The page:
As God closes on his answer to Habakkuk’s question, He declares that a divine role reversal of Creator vs. creation must take place in every humans heart, “The Lord is in His holy temple; let all the earth keep silence before Him.” (2:20) It’s as if God says to Habakkuk, “Shh. Rest. Lay your life here at My feet. I am in control. Trust Me. I will bring justice. I will restore what is broken. I will right what is wrong. I will judge the living and the dead. I will wipe every tear. I will fill this earth with my glory.”

In fact, God has given us a glimpse of His glory. He sent His beloved Son to walk this planet, who lived a sinless life, received the most unfair trial, suffered under the weight of the worlds sin and the wrath of God upon Himself in His death, murdered like a criminal, but three-days later, rose the grave, defeated death, and made your way to eternal glory possible.

You might wonder what Habakkuk has to do with our course direction. It has everything to do with it. It is the promise that God gives to Habakkuk that gives us reason to go to Africa with our munchkins. It is for fame and glory. Not our own. May He cover this dry land with the knowledge of His glory as the waters cover the sea.

thumb links [5.9.12]

3 ways to encourage your pastor.

That idol that you love it doesn’t love you back.

Statistics that will amaze you about the world you live in.

Got too much e-mail? Learn how to simplify.

Welcome to wedding season. Check out these seriously bad wedding photos.

After visiting San Fransisco this week this impresses me.

 

thumb lick [1.14.12]

3 Things You Need to Know about Sin

Community idolatry. Are chasing false gods together? 8-idol shattering questions.

Abandoned by God. What to do when you feel alone or forsaken.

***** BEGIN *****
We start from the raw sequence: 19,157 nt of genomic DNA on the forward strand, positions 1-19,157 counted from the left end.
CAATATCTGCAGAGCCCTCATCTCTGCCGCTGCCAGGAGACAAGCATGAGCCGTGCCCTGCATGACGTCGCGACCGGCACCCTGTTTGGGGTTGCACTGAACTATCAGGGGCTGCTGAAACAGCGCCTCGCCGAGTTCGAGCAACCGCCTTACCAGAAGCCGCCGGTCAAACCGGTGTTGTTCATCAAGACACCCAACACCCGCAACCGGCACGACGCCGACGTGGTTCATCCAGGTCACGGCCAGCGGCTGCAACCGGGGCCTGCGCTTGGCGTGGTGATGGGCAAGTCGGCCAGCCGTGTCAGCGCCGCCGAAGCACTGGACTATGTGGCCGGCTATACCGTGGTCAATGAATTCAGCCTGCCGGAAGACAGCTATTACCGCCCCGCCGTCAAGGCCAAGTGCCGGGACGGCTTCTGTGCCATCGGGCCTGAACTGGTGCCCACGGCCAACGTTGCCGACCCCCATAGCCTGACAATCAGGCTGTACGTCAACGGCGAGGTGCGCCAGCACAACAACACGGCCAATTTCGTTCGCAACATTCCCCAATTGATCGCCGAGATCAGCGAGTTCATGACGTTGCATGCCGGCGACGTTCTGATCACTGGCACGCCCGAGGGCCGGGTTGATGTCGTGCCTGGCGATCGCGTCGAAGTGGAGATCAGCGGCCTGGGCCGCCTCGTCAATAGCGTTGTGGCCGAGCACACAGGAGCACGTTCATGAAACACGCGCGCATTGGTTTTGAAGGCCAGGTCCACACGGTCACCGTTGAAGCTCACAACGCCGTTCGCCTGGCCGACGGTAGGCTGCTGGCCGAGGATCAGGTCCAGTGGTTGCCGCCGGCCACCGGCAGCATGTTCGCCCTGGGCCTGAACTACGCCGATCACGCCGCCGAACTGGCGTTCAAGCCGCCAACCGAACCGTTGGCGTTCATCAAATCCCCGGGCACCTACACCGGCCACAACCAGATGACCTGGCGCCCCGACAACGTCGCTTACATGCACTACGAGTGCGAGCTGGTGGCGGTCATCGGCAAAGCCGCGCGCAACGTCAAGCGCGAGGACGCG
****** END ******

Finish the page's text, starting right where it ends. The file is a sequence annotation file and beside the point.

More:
Benefits of sorrow.

My dream vacation: move, learn, eat.

Nearer Heaven: a great 30-day devotional.

Religious views of 20-somethings.

Books on Christians and politics.

It’s amazing what artist can do with books, mailboxes, and more paper.

In our State they do not test parallel parking anymore. Maybe they need to rethink that:

the colossal compromise

A city family bought a ranch out West where they intended to raise cattle. Friends visited and asked if the ranch had a name.  “Well,” said the would-be cattleman, “I wanted to name it the Bar-J. My wife favored Suzy-Q, one son liked the Flying-W, and the other wanted the Lazy-Y. So we’re calling it the J-Q-W-Y Lazy Suzy Flying Bar Ranch.” Their friends asked, “But where are all your cattle?” In disbelief they responded, “None survived the branding.”

Compromise is a part of life. Everyday you are faced with decisions where you have to give up something good for another good. Do I study or do I play soccer? Do I visit this family member or do I visit this old friend? Do I go out to eat for pizza or a hamburger? Do we go on vacation to the beach or the mountains? Compromise is simply changing the question to fit the answer.[1] Sometimes you cannot have both and you must compromise. Sometimes compromising is not this simple. Sometimes compromises can have a great affect on you and others depending on which option you choose. Sometimes people compromise deep-rooted beliefs or sacrifice morals to get what they want.

Why do people compromise their faith? Why do people fall away from their faith? The answer: people give into the colossal compromise. What is the colossal compromise? It is choosing to worship creation or the created thing rather than the Creator [cf. Romans 1:19-23]. Or it’s choosing to worship a man-made god or made-over god in the place of the real God.

Giving God a Makeover [Isaiah 44:6-20]